Contraception power play
How willing are you to compromise when you are dating someone? Going to a restaurant you don’t like or seeing a movie is one thing, but sexual infections seem like one of those things that just shouldn't be negotiable.
Yet so many of us know the feeling of waking up with a sinking feeling after having unprotected sex the night before.
You might think it was chance, a mistake, drunkenness that lead you to have sex without a condom despite your best intentions, but what if it was something more than that?
A study just released out of the United States has found the power dynamics within a couple have a bigger impact on whether they will use condoms or not than what they say their intentions are.
It turns out that if one person is less committed to a relationship than another, or generally a more dominant personality type, their feelings about condom use predict whether or not ‘if it’s not on, it’s not on,’ actually holds true.
The researchers took 113 heterosexual couples, and asked them questions to test their personality, their commitment to the person they were sleeping with, and their attitudes to condoms.
Then four months later they interviewed them again, to see how their intentions about condom use matched up with what they actually did.
What they found was that even if as a couple they said they intended to use condoms, if one partner was particularly dominant over another, their feelings about condom use were much more influential when it came down to, ahem, business.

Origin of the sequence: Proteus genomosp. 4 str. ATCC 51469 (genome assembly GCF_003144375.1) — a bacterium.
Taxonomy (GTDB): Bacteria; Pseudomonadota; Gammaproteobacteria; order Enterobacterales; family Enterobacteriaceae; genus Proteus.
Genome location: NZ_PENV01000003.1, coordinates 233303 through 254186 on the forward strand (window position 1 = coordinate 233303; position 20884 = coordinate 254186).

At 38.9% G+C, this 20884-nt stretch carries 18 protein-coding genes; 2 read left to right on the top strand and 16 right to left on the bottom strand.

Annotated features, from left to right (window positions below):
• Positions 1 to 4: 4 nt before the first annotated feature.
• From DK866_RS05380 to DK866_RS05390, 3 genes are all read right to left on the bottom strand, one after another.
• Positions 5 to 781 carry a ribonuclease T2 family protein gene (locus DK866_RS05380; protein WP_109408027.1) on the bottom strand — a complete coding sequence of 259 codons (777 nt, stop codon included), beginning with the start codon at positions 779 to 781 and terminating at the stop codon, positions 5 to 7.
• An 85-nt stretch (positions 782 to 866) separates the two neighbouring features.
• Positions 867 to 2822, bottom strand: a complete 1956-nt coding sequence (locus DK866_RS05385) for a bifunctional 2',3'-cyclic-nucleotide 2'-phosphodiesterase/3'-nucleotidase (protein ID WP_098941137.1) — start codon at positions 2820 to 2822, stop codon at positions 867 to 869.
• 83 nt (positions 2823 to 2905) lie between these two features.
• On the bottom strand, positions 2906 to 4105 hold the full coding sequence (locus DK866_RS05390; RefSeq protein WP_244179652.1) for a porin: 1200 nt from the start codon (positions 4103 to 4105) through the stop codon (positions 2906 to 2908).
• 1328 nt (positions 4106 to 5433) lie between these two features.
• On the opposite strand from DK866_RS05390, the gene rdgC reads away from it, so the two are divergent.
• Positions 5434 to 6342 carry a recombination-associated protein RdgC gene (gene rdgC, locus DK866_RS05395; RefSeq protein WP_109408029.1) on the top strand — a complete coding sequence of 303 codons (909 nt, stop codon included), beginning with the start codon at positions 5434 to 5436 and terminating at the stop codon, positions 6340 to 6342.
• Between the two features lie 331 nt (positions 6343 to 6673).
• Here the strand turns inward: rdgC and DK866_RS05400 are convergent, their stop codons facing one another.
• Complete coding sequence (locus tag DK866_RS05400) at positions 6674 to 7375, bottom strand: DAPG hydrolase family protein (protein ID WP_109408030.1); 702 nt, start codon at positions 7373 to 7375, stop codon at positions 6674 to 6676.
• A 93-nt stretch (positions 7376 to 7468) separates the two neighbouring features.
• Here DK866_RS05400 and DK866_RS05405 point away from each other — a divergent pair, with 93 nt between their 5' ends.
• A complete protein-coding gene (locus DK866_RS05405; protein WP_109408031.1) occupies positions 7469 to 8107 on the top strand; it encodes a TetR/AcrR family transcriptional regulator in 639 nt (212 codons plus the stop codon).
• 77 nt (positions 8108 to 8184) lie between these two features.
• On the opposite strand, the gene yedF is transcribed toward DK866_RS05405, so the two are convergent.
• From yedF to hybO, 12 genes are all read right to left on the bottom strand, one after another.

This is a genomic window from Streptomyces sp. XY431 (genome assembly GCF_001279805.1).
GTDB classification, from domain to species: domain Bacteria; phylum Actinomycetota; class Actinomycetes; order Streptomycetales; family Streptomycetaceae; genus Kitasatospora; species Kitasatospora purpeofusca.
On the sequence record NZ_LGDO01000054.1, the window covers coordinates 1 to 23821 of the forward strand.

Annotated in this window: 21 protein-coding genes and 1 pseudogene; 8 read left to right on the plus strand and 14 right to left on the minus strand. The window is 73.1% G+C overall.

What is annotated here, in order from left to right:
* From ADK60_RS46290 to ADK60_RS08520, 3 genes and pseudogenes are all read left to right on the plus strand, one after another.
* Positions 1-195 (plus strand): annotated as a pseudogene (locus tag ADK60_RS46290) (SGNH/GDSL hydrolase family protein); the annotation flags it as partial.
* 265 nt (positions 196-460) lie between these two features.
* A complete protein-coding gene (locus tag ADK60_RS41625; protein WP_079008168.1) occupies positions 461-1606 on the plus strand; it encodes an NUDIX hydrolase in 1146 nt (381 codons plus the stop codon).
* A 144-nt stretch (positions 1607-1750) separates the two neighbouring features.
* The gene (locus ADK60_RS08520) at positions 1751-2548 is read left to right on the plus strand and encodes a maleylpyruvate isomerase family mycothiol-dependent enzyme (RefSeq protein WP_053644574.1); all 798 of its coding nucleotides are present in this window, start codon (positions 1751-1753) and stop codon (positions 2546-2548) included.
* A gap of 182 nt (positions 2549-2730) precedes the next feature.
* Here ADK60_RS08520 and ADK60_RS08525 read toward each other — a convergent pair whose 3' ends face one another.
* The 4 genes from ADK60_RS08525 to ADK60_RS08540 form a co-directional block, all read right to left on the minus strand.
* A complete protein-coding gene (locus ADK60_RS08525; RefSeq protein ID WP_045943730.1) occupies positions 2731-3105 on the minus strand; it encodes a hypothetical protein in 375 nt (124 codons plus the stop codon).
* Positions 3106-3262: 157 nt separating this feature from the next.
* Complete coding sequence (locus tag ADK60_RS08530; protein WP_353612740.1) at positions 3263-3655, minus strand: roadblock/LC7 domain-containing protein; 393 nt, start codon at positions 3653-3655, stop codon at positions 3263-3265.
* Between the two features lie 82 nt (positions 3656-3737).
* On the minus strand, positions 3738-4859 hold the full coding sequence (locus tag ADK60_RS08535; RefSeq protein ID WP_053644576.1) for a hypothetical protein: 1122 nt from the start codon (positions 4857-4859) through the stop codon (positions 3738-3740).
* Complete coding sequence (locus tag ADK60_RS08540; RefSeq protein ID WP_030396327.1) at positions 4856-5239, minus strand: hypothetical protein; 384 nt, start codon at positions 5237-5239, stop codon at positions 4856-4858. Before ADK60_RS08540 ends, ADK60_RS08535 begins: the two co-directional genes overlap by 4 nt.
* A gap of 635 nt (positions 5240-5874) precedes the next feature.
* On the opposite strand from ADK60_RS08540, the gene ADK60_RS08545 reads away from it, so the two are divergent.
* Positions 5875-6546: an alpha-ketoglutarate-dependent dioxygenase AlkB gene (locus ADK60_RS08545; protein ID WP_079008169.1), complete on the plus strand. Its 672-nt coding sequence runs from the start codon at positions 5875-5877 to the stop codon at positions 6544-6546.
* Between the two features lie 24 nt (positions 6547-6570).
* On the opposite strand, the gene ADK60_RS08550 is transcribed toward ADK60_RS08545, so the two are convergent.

The researchers also asked the couples a lot of questions about how committed they were to the other person. Asking them to rate answers to questions like “I am committed to maintaining my relationship with my partner” and “My alternatives are attractive to me (dating another, spending time with friends or on my own, etc.).”
They found that, basically, whatever the person who was least committed to the relationship wants, goes. That is, when the couple decided together whether or not condoms were a priority, their decision was overwhelmingly influenced by what the partner with the least to lose wanted.
It seems a little messed up to me. So often it’s the person who is least committed, least generous, in a relationship who holds all the cards, and now it seems that’s the case even when it comes to something that can effect your whole life, like sexual health.
In fact, it is the “principle of least interest” that best predicts which partner will get their way when a couple have to reconcile their different opinions, the researchers wrote.
They also found a few other worrying trends, including that whether or not the male partner was committed to condom use had more of an effect that whether the women, or the couple together, rated it as important.
The take-home message is this: despite the rise in both sexually transmitted infections and drug-resistant bugs globally, when it comes to condom use we seem more influenced by relationship dynamics than public health messages.
So next time you feel like there’s some pressure on you to not use a condom, have a think about exactly what power dynamics are at play in your relationship, and whether you are compromising just because the other person is playing hard to get.